The Strength and Wisdom of Women

Wangechi Mutu's sculptural statements at The Met signal a paradigm shift

09 Mar 2020 | 12:15

People who know the Metropolitan Museum of Art well have probably at one time or another noticed the carved niches around the entrance, which, until now, have been empty. Some of them may have glanced higher and spotted the sculpted roundels that run across the lintel of the entrance. Plaques depict Bramante, Dürer, Michelangelo, Raphael, Rembrandt and Velazquez , all greats – all European male artists of the past.

Now, during Women's History Month, is a perfect time to head to The Met and witness a paradigm shift. "Wangechi Mutu, The NewOnes, will free Us" is the museum's first façade commission and the first time Richard Morris Hunt's sculptural niches, completed 117 years ago, have been filled. (New works will be commissioned annually.)

Feminine. Commanding. Historic. Contemporary. Specific. Universal. Freeing. Free. All of these and more come together in Mutu 's monumental, majestic figures which now flank The Met's front door.

Through the Lens of Womanhood

A Kenyan-American artist, Mutu has been working and exhibiting in New York for years. She's known for her paintings, collages, film and performance art and addresses themes of self-image, gender, race, environmentalism, and equality, often through the lens of womanhood. But she has never had a stage like Fifth Avenue, on the front of The Met.

Mutu's suite of sculptures comprises four female figures titled "The Seated I-IV." Made of bronze, yet covered with ropy forms that recall hand-built pottery, and colored by a rich, though recent, patina, they are simultaneously elegant, abstract, modern, timeless, human and otherworldly. "I want these figures to appear to have come from elsewhere, from afar, recently alighted in the four niches," writes Mutu in her artist's statement. "They have come to look and bear witness, and to reflect back to us what we are. Amid the deep existential crisis we are immersed in, The Seated — conveying a presence that is as much celestial as it is deeply human — aim to send a signal that things can and shall be different."

Hope for Decency, and Triumph Over Prejudice

Mutu fashioned her sculptures after caryatids, decorative structures that have been incorporated into weight bearing devices from wooden stools and headrests in Africa to marble friezes in ancient Greece, and which historically take the shape of female figures with uplifted arms.

"I look at the contradictory aspects of such human expressions, in which women are respected for their strength, resilience, and wisdom and yet suffer for it, too," Mutu states. Her figures have been liberated from the role of carrying the weight of others. She has them sit, tall and regal, their arms resting comfortably on their knees.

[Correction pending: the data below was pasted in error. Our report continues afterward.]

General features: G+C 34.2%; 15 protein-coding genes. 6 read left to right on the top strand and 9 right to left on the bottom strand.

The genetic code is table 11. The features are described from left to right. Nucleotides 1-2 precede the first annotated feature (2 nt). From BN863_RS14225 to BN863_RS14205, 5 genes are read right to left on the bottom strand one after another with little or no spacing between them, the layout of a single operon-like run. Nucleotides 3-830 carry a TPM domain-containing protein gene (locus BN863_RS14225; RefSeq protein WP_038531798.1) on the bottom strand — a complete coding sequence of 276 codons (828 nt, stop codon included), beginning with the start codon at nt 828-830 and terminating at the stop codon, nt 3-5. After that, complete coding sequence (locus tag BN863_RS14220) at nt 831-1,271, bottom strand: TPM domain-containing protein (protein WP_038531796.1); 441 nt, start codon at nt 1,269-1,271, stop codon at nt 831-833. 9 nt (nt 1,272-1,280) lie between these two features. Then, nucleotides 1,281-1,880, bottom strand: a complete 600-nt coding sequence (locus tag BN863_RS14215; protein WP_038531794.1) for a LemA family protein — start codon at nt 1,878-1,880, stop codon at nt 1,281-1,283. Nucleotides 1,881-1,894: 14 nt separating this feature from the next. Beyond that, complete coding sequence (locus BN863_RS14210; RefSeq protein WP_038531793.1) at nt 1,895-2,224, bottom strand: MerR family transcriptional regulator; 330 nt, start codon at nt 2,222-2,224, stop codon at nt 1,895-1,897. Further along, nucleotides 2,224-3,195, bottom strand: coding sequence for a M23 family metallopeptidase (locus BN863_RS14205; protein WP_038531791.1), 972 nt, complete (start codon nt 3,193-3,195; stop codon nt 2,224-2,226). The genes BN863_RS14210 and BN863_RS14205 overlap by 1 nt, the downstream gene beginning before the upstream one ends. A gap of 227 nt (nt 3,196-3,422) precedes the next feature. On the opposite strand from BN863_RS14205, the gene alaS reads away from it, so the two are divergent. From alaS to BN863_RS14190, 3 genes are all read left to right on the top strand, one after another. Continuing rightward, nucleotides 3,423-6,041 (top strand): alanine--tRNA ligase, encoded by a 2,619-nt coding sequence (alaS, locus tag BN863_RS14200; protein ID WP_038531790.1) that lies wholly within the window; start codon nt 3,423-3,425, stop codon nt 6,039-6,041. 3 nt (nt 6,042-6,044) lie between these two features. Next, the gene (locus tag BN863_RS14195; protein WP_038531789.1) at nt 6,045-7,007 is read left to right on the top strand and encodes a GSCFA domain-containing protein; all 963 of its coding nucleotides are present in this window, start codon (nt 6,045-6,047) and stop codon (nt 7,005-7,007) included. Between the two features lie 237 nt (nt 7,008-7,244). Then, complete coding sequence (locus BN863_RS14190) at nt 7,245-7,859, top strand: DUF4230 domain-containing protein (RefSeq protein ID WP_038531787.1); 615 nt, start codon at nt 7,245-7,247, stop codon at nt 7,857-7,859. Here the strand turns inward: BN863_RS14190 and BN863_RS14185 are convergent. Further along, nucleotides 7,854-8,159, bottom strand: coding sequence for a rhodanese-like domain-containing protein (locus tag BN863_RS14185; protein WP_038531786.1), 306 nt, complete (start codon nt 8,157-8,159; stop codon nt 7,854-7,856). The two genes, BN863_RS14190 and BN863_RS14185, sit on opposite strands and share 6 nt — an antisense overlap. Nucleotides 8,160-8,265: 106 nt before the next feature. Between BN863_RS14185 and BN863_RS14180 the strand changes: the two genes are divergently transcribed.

Part of the artistic challenge of the commission was to relate new pieces to works in the collection. Coils of metal that envelop Mutu's women reference both armor and rings of necklaces, like those worn by Ndebele and Padoung people, and as seen in The Met's galleries. Polished round disks recall lip plates. They obscure the figures' faces while reflecting the viewers'. In certain light, they shine like directional beacons.

"These insignia in The Seated, belonging to no one place or time, become dimension-bending tools and time-traveling mechanisms," Mutu states. "The mirror-like disks are instruments that trigger reflection and beckon futures in which there is hope for decency and empathy, and triumph over inequality and prejudice." Sheena Wagstaff, chairman of modern and contemporary art, called Mutu's "NewOnes" "marvelous hybrids of African sculpture and futuristic imagination."

More Voices in the Hallowed Halls

The façade commission is part of The Met's push to engage more actively with contemporary art – a move heralded by opening galleries in the Breuer building several years ago and by the hire of director Max Hollein in 2018. His multi-disciplinary vision has brought more voices, like Mutu's, to the hallowed halls of the Met, and placed contemporary art in dialogue with other cultures. It also ties in to a much wider movement in the arts to become more representative of a varied and diverse society.

"I titled the exhibition 'The NewOnes, will free Us,' and for me, the new ones are new immigrants, children, women, and all these people who are bringing new ideas. They're activists and environmentalists who present a different approach for the future," Mutu says.

”The NewOnes, will free Us" elevates one of the loftiest of all pedestals for art with notes of strength, diversity, beauty and hope. It's a gift from the artist and the Met, and its free to all through June.

IF YOU GO

What: The Facade Commission: Wangechi Mutu, "The NewOnes, will free Us"

Where: Outside of The Met, 1000 Fifth Avenue

When: Through June 8